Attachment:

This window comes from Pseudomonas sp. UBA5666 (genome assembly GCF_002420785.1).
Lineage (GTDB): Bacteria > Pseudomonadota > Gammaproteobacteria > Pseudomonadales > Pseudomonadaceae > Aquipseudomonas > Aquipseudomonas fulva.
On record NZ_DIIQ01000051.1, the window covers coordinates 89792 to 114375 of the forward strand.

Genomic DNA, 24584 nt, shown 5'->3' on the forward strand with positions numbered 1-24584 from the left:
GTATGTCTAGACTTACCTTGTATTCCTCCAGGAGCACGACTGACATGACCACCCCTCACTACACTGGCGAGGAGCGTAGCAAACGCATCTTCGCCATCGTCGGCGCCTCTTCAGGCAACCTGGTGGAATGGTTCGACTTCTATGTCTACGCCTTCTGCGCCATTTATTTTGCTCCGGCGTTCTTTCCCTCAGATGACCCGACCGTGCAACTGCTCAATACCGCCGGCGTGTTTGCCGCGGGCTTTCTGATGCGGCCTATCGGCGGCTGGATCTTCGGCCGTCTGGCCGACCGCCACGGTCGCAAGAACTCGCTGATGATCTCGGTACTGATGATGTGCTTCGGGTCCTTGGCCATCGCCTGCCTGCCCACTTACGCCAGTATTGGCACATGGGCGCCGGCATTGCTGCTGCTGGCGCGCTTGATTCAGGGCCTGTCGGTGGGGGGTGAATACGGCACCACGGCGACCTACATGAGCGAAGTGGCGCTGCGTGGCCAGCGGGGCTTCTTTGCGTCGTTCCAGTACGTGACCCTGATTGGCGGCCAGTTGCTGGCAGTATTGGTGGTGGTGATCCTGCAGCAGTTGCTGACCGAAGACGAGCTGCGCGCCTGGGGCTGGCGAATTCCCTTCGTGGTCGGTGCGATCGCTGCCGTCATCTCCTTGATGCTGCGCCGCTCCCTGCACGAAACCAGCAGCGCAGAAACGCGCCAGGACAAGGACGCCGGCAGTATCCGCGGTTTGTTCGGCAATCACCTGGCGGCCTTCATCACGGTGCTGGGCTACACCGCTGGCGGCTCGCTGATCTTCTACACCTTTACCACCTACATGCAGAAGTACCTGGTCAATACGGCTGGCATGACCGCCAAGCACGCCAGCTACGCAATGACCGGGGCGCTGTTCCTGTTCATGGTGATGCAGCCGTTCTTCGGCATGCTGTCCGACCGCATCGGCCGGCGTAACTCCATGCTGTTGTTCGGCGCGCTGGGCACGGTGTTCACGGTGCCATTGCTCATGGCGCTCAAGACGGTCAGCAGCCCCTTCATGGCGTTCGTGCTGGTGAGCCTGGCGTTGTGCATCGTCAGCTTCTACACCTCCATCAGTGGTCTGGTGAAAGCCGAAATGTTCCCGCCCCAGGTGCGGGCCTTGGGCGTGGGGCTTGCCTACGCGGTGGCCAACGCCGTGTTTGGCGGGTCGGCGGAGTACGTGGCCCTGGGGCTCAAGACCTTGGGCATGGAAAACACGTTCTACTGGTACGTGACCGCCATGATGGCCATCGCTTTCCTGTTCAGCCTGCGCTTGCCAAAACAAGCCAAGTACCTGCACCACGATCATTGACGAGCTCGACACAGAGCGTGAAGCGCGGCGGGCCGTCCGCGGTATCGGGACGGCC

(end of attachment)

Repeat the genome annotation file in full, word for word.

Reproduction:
This window comes from Pseudomonas sp. UBA5666 (genome assembly GCF_002420785.1).
Lineage (GTDB): Bacteria > Pseudomonadota > Gammaproteobacteria > Pseudomonadales > Pseudomonadaceae > Aquipseudomonas > Aquipseudomonas fulva.
On record NZ_DIIQ01000051.1, the window covers coordinates 89792 to 114375 of the forward strand.

Genomic DNA, 24584 nt, shown 5'->3' on the forward strand with positions numbered 1-24584 from the left:
GTATGTCTAGACTTACCTTGTATTCCTCCAGGAGCACGACTGACATGACCACCCCTCACTACACTGGCGAGGAGCGTAGCAAACGCATCTTCGCCATCGTCGGCGCCTCTTCAGGCAACCTGGTGGAATGGTTCGACTTCTATGTCTACGCCTTCTGCGCCATTTATTTTGCTCCGGCGTTCTTTCCCTCAGATGACCCGACCGTGCAACTGCTCAATACCGCCGGCGTGTTTGCCGCGGGCTTTCTGATGCGGCCTATCGGCGGCTGGATCTTCGGCCGTCTGGCCGACCGCCACGGTCGCAAGAACTCGCTGATGATCTCGGTACTGATGATGTGCTTCGGGTCCTTGGCCATCGCCTGCCTGCCCACTTACGCCAGTATTGGCACATGGGCGCCGGCATTGCTGCTGCTGGCGCGCTTGATTCAGGGCCTGTCGGTGGGGGGTGAATACGGCACCACGGCGACCTACATGAGCGAAGTGGCGCTGCGTGGCCAGCGGGGCTTCTTTGCGTCGTTCCAGTACGTGACCCTGATTGGCGGCCAGTTGCTGGCAGTATTGGTGGTGGTGATCCTGCAGCAGTTGCTGACCGAAGACGAGCTGCGCGCCTGGGGCTGGCGAATTCCCTTCGTGGTCGGTGCGATCGCTGCCGTCATCTCCTTGATGCTGCGCCGCTCCCTGCACGAAACCAGCAGCGCAGAAACGCGCCAGGACAAGGACGCCGGCAGTATCCGCGGTTTGTTCGGCAATCACCTGGCGGCCTTCATCACGGTGCTGGGCTACACCGCTGGCGGCTCGCTGATCTTCTACACCTTTACCACCTACATGCAGAAGTACCTGGTCAATACGGCTGGCATGACCGCCAAGCACGCCAGCTACGCAATGACCGGGGCGCTGTTCCTGTTCATGGTGATGCAGCCGTTCTTCGGCATGCTGTCCGACCGCATCGGCCGGCGTAACTCCATGCTGTTGTTCGGCGCGCTGGGCACGGTGTTCACGGTGCCATTGCTCATGGCGCTCAAGACGGTCAGCAGCCCCTTCATGGCGTTCGTGCTGGTGAGCCTGGCGTTGTGCATCGTCAGCTTCTACACCTCCATCAGTGGTCTGGTGAAAGCCGAAATGTTCCCGCCCCAGGTGCGGGCCTTGGGCGTGGGGCTTGCCTACGCGGTGGCCAACGCCGTGTTTGGCGGGTCGGCGGAGTACGTGGCCCTGGGGCTCAAGACCTTGGGCATGGAAAACACGTTCTACTGGTACGTGACCGCCATGATGGCCATCGCTTTCCTGTTCAGCCTGCGCTTGCCAAAACAAGCCAAGTACCTGCACCACGATCATTGACGAGCTCGACACAGAGCGTGAAGCGCGGCGGGCCGTCCGCGGTATCGGGACGGCC